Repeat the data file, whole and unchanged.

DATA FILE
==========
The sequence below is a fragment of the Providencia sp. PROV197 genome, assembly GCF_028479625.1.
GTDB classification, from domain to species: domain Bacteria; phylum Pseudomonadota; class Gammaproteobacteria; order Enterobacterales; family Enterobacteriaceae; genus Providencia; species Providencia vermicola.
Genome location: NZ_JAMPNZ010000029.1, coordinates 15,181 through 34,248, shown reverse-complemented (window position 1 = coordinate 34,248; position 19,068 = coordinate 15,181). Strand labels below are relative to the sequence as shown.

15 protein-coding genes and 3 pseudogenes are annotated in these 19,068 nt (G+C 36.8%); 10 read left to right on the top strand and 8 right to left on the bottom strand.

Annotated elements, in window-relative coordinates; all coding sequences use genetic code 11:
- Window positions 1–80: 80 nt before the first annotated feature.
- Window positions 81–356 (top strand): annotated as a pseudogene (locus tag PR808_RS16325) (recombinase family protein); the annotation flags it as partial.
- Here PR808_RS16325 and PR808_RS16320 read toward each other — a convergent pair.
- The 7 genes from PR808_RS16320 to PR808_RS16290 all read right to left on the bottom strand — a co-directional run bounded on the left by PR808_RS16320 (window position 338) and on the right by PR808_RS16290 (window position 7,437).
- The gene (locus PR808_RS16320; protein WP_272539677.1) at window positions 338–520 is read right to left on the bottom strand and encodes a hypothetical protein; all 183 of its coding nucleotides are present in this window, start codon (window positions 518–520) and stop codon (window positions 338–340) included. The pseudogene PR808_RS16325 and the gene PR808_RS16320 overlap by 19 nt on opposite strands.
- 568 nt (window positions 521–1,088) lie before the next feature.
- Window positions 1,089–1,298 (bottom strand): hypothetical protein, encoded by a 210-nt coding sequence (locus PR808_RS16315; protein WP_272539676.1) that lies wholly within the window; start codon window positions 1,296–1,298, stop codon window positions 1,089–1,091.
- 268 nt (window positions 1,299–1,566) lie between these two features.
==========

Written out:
The sequence below is a fragment of the Providencia sp. PROV197 genome, assembly GCF_028479625.1.
GTDB classification, from domain to species: domain Bacteria; phylum Pseudomonadota; class Gammaproteobacteria; order Enterobacterales; family Enterobacteriaceae; genus Providencia; species Providencia vermicola.
Genome location: NZ_JAMPNZ010000029.1, coordinates 15,181 through 34,248, shown reverse-complemented (window position 1 = coordinate 34,248; position 19,068 = coordinate 15,181). Strand labels below are relative to the sequence as shown.

15 protein-coding genes and 3 pseudogenes are annotated in these 19,068 nt (G+C 36.8%); 10 read left to right on the top strand and 8 right to left on the bottom strand.

Annotated elements, in window-relative coordinates; all coding sequences use genetic code 11:
- Window positions 1–80: 80 nt before the first annotated feature.
- Window positions 81–356 (top strand): annotated as a pseudogene (locus tag PR808_RS16325) (recombinase family protein); the annotation flags it as partial.
- Here PR808_RS16325 and PR808_RS16320 read toward each other — a convergent pair.
- The 7 genes from PR808_RS16320 to PR808_RS16290 all read right to left on the bottom strand — a co-directional run bounded on the left by PR808_RS16320 (window position 338) and on the right by PR808_RS16290 (window position 7,437).
- The gene (locus PR808_RS16320; protein WP_272539677.1) at window positions 338–520 is read right to left on the bottom strand and encodes a hypothetical protein; all 183 of its coding nucleotides are present in this window, start codon (window positions 518–520) and stop codon (window positions 338–340) included. The pseudogene PR808_RS16325 and the gene PR808_RS16320 overlap by 19 nt on opposite strands.
- 568 nt (window positions 521–1,088) lie before the next feature.
- Window positions 1,089–1,298 (bottom strand): hypothetical protein, encoded by a 210-nt coding sequence (locus PR808_RS16315; protein WP_272539676.1) that lies wholly within the window; start codon window positions 1,296–1,298, stop codon window positions 1,089–1,091.
- 268 nt (window positions 1,299–1,566) lie between these two features.